In 2007 a review board recommended he be released.  He was not.  In 2009 another review board recommended he be transferred.  He was not.  He joined other prisoners in a hunger strike that resulted in his being force-fed, a form of torture that the administration believes is preferable to having prisoners starve to death while in U.S. custody, an outcome that would reflect badly on the country’s well-known humanitarian instincts.

Mr. Grisham fears that Mr. Hadjarab may now be transferred to Algeria where he has no contacts, rather than to France where he grew up and has family.  Only time will tell whether his fears are justified.  What we don’t need time to learn is that enforcement of laws in the hands of the wrong people produce results as bad as the results authorities hope to prevent.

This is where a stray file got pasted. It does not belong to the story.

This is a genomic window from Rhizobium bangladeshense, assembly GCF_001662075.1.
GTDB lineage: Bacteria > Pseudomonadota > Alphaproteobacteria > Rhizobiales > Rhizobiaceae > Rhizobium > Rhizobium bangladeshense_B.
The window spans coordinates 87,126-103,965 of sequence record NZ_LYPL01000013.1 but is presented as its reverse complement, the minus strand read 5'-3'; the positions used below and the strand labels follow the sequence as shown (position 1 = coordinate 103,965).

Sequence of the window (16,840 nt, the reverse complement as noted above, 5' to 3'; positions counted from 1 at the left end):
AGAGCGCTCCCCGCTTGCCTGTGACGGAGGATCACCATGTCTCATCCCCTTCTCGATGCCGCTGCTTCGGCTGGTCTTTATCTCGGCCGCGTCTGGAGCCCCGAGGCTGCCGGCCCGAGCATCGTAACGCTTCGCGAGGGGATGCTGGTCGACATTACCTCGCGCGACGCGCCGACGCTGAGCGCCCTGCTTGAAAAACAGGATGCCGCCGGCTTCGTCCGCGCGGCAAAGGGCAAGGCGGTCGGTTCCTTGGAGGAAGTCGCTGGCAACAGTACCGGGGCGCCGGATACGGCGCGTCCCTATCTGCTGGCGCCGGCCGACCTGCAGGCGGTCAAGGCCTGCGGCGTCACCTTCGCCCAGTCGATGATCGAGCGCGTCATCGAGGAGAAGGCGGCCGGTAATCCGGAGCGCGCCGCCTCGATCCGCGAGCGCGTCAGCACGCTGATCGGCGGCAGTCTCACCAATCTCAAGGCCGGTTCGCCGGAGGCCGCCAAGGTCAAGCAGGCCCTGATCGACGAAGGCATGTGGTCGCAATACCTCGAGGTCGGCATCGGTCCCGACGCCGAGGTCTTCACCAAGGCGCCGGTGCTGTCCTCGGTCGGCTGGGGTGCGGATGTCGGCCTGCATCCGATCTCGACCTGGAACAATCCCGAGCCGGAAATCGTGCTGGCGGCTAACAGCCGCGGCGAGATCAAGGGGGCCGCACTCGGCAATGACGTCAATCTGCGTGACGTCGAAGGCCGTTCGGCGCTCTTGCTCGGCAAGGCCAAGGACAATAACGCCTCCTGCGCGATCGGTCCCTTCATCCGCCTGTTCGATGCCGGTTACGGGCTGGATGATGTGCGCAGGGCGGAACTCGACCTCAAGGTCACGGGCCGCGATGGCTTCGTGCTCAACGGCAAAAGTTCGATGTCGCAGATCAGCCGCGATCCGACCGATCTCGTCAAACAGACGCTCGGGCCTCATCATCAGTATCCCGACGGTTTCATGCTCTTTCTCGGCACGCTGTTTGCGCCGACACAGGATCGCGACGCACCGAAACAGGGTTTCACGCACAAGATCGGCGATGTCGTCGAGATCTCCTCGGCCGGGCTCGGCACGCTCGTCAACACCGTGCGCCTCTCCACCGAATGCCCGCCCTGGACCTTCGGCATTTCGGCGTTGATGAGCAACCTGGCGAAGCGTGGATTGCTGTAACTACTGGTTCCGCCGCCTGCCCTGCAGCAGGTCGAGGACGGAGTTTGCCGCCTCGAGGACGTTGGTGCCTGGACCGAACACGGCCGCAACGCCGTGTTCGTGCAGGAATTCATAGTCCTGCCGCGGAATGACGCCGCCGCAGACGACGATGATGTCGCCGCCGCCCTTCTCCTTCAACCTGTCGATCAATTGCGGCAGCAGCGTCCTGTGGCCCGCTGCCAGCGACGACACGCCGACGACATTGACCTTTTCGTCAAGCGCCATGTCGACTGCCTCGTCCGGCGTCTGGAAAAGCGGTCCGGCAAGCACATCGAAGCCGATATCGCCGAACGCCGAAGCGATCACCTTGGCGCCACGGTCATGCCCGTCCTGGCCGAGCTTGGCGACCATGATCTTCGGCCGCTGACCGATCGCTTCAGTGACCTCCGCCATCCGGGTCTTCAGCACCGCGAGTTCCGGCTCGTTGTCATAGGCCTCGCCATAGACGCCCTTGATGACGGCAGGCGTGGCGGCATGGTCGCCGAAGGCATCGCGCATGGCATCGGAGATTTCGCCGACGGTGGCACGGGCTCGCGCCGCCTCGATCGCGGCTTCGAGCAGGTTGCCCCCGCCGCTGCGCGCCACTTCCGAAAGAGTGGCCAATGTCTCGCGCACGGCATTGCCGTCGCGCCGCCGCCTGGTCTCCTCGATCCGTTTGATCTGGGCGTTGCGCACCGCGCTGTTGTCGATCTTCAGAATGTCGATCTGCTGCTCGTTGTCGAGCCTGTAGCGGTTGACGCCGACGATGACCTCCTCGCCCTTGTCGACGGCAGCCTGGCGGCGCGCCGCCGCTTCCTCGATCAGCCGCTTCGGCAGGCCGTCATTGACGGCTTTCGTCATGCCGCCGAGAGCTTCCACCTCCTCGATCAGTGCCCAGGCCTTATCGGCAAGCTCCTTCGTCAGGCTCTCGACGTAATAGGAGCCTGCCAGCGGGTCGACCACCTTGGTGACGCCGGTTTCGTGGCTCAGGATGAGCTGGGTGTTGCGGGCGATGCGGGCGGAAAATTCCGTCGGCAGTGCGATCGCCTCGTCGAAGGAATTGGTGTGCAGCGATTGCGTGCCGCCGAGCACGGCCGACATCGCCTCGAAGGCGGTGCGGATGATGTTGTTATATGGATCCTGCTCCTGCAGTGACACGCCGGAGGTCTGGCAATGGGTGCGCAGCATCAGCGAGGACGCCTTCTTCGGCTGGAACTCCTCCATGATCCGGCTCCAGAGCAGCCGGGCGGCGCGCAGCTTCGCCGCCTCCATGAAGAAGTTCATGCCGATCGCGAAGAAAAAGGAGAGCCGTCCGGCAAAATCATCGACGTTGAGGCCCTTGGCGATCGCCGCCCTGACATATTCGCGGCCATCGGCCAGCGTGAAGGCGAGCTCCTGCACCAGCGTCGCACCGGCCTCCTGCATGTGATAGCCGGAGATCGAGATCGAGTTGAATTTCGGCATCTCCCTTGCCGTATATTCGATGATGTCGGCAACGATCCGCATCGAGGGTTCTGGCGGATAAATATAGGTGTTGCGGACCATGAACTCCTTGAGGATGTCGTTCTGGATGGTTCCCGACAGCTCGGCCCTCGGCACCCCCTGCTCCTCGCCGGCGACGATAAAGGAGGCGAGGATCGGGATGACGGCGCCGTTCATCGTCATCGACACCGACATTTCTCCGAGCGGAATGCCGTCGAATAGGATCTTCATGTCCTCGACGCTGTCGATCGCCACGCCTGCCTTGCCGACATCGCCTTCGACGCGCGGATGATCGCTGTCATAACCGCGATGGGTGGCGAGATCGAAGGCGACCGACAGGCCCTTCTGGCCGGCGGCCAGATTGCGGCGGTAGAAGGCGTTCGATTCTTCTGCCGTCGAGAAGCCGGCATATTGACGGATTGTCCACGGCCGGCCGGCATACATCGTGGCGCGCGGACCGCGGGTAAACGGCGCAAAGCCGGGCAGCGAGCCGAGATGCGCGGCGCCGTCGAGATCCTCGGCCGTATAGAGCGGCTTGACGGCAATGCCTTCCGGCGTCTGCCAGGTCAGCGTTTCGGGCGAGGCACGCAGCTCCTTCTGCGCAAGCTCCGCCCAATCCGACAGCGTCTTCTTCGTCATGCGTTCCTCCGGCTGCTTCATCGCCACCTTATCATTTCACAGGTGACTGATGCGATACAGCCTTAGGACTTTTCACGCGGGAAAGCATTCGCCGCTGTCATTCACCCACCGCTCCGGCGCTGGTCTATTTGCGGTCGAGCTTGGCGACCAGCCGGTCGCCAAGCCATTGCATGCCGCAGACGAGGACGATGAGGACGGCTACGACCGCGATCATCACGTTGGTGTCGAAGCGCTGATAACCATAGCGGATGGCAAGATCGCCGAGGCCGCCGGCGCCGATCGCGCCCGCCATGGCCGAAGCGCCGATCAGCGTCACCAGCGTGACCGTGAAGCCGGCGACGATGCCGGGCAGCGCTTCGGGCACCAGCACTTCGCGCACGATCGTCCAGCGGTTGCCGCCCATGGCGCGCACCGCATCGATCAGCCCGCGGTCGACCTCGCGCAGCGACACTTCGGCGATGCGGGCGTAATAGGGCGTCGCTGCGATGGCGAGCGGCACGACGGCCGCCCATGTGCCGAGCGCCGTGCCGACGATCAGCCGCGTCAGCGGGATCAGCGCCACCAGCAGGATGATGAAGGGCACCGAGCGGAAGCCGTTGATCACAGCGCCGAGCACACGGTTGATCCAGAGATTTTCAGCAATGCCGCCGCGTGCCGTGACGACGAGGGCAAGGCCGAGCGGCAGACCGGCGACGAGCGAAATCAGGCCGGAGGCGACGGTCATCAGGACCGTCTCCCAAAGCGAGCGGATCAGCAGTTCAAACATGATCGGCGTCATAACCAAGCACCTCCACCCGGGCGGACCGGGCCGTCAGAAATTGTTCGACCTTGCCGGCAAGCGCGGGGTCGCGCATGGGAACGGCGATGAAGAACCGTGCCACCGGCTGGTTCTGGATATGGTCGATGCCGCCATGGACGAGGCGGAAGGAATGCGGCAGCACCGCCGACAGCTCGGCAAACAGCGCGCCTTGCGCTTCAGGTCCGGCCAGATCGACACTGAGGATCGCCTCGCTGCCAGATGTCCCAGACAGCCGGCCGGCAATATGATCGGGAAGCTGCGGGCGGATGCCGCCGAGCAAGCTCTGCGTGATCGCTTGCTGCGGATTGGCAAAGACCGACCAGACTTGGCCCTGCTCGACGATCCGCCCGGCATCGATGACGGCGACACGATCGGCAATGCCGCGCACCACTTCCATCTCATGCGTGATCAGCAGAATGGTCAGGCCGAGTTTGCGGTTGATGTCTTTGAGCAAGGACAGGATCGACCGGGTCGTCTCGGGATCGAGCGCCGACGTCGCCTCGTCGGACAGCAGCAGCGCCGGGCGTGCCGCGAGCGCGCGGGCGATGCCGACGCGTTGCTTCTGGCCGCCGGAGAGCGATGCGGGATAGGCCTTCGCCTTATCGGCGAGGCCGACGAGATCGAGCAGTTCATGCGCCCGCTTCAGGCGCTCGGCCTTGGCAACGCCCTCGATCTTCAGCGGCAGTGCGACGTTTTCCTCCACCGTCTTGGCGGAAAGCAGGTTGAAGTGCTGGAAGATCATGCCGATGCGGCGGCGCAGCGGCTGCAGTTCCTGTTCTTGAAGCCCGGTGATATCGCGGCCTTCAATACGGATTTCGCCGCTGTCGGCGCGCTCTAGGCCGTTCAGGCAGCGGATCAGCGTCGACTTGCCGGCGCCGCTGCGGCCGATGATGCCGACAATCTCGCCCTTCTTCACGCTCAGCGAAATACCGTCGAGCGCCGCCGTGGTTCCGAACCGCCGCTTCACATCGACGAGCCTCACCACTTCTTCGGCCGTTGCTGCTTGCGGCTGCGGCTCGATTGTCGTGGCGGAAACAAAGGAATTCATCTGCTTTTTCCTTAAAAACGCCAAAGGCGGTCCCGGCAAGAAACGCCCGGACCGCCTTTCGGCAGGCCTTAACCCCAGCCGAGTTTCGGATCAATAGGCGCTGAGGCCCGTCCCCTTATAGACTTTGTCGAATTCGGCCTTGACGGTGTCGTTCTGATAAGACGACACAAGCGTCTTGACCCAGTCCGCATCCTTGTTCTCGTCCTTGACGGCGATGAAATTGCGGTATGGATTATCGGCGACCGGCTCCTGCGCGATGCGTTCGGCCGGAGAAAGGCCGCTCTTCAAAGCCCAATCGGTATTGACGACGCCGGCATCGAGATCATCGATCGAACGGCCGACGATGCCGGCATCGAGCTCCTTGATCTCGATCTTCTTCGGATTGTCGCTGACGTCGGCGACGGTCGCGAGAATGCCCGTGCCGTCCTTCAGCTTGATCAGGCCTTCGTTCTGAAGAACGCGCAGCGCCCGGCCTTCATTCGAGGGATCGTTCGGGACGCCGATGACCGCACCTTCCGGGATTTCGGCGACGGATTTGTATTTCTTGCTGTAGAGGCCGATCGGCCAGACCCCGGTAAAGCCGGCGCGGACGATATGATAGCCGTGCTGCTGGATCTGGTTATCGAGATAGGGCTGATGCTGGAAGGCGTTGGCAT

Christopher Brauchli is a lawyer living in Boulder, Colorado. He can be emailed at brauchli.56@post.harvard.edu.

Christopher Brauchli is an attorney in Boulder, Colorado.

October 13, 2015
Dave Lindorff
US Dispatched a Murderous AC-130 Airborne Gunship to Attack a Hospital
Steve Martinot
The Politics of Prisons and Prisoners
Heidi Morrison
A Portrait of an Immigrant Named Millie, Drawn From Her Funeral
Andre Vltchek
Horrid Carcass of Indonesia – 50 Years After the Coup
Jeremy Malcolm
All Rights Reserved: Now We Know the Final TTP is Everything We Feared
Omar Kassem
Do You Want to See Turkey Falling Apart as Well?
Paul Craig Roberts
Recognizing Neocon Failure: Has Obama Finally Come to His Senses?
Theodoros Papadopoulos
The EU Has Lost the Plot in Ukraine
Roger Annis